Some writers can work anywhere, in any circumstances, with any implements, on a schedule that only their muse is herself fully comprehending. The rest of us need to set goals.
Take Graham Greene. According to legend, he wrote 500 words a day, no more and no less. Take this recollection from writer and editor Michael Korda, who was introduced to Greene while cruising on a private yacht in the Antibes in 1950 (as one does):
An early riser, [Greene] appeared on deck at first light, found a seat in the shade of an awning, and took from his pocket a small black leather notebook and a black fountain pen, the top of which he unscrewed carefully. Slowly, word by word, without crossing out anything, and in neat, square handwriting, the letters so tiny and cramped that it looked as if he were attempting to write the Lord’s Prayer on the head of a pin, Graham wrote, over the next hour or so, exactly five hundred words. He counted each word according to some arcane system of his own, and then screwed the cap back onto his pen, stood up and stretched, and, turning to me, said, “That’s it, then. Shall we have breakfast?”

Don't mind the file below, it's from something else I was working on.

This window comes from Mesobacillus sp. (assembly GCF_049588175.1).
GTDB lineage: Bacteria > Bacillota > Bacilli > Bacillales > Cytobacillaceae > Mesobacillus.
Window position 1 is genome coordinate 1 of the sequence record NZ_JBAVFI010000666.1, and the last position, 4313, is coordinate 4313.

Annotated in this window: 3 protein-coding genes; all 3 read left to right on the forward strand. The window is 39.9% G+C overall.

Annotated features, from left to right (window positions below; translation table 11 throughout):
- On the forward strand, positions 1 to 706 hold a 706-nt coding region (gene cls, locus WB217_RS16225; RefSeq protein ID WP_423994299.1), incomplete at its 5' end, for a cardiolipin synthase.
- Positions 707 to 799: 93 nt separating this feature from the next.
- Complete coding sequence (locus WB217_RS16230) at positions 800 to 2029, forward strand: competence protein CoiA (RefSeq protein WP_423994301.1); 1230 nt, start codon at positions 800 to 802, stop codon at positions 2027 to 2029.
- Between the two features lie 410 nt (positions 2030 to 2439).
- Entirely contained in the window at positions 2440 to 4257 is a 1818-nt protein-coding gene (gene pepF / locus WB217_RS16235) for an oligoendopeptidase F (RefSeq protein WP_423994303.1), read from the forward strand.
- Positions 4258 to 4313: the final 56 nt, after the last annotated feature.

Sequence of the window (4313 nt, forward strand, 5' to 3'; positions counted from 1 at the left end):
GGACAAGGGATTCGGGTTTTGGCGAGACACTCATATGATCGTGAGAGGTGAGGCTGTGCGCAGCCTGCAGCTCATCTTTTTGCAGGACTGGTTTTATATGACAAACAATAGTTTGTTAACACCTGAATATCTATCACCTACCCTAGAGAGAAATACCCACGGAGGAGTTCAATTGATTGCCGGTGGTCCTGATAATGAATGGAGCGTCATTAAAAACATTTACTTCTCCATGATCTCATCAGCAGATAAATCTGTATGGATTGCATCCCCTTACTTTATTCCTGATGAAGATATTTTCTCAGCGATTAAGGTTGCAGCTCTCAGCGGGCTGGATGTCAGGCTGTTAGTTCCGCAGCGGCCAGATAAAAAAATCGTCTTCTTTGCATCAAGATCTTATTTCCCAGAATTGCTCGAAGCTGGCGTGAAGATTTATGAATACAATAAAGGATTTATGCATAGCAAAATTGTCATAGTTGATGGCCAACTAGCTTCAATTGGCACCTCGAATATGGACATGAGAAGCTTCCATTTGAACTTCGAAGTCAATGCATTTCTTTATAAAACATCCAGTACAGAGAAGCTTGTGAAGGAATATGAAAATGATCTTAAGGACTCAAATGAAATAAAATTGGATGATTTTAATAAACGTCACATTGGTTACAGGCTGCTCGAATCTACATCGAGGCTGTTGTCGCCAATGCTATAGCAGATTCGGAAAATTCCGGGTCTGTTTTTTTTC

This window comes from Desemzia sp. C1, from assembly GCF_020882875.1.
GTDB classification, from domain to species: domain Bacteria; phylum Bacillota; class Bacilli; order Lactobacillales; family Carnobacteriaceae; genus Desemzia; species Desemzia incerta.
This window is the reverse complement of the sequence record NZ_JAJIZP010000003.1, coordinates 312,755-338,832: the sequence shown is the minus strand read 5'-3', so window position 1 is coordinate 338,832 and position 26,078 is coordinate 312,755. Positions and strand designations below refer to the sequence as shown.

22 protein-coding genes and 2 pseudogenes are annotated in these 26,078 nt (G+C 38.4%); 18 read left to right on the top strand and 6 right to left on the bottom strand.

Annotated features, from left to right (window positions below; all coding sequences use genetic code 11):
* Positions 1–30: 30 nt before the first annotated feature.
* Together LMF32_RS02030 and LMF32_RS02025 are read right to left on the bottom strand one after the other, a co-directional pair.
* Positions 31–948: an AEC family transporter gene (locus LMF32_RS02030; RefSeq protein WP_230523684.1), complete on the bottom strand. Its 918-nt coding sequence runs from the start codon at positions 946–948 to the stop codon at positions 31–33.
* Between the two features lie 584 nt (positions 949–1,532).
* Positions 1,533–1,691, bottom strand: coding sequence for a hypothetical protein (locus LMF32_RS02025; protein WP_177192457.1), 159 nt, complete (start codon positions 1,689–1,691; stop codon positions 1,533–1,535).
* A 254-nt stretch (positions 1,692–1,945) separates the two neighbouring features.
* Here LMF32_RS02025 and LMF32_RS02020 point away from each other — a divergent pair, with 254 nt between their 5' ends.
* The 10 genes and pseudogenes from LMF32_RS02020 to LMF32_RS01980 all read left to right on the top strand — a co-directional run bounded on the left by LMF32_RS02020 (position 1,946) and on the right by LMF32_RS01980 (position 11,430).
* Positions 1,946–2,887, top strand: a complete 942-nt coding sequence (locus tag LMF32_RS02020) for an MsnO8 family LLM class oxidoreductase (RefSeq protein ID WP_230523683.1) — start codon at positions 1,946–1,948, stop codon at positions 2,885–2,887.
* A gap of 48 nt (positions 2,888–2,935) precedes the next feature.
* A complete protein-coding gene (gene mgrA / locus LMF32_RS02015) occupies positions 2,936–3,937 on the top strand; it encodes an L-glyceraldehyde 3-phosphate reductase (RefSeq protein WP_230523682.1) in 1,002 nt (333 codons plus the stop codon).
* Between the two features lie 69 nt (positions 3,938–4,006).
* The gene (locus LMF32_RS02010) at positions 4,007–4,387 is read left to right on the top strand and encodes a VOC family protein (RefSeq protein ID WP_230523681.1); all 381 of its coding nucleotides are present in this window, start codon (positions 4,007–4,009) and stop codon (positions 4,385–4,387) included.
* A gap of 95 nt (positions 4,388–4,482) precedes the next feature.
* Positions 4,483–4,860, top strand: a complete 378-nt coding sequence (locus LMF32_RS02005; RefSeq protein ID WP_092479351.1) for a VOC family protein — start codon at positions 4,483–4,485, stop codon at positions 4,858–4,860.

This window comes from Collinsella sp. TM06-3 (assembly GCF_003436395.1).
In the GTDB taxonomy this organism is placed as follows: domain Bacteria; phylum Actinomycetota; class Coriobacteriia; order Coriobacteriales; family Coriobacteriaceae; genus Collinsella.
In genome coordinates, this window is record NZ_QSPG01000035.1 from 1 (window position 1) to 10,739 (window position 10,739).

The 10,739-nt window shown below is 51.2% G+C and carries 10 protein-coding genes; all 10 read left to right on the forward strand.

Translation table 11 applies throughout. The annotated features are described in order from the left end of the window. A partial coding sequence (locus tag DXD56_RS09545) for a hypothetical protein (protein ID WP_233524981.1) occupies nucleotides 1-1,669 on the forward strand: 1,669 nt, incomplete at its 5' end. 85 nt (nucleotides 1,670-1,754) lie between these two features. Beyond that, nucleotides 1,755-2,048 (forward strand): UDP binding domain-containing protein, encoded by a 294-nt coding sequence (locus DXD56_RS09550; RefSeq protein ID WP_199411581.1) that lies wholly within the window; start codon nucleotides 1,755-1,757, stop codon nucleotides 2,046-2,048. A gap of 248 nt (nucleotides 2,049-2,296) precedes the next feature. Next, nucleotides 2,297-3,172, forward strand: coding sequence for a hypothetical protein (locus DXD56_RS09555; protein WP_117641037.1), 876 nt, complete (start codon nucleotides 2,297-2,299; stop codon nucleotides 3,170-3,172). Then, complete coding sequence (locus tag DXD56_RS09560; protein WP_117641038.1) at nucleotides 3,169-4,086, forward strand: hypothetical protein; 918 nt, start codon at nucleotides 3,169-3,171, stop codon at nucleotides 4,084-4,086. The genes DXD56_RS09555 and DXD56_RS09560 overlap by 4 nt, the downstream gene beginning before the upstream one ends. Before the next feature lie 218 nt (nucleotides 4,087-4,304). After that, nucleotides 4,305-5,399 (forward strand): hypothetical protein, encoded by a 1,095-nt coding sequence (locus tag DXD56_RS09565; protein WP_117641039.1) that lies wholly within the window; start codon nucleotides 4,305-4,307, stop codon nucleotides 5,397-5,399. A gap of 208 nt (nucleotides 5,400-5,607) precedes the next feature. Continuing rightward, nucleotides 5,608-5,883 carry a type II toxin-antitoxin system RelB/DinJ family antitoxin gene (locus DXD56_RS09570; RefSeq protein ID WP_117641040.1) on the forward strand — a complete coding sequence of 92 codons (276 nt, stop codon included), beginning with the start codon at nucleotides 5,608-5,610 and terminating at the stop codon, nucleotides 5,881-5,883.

By the way, the novel Greene was finishing in such an offhanded way was The End of the Affair.
In any case, the lesson from Greene is a good one. Once he hit his word count, he supposedly quit and went off to live his life; possibly one of the reasons his fiction is so richly imagined and deeply reported.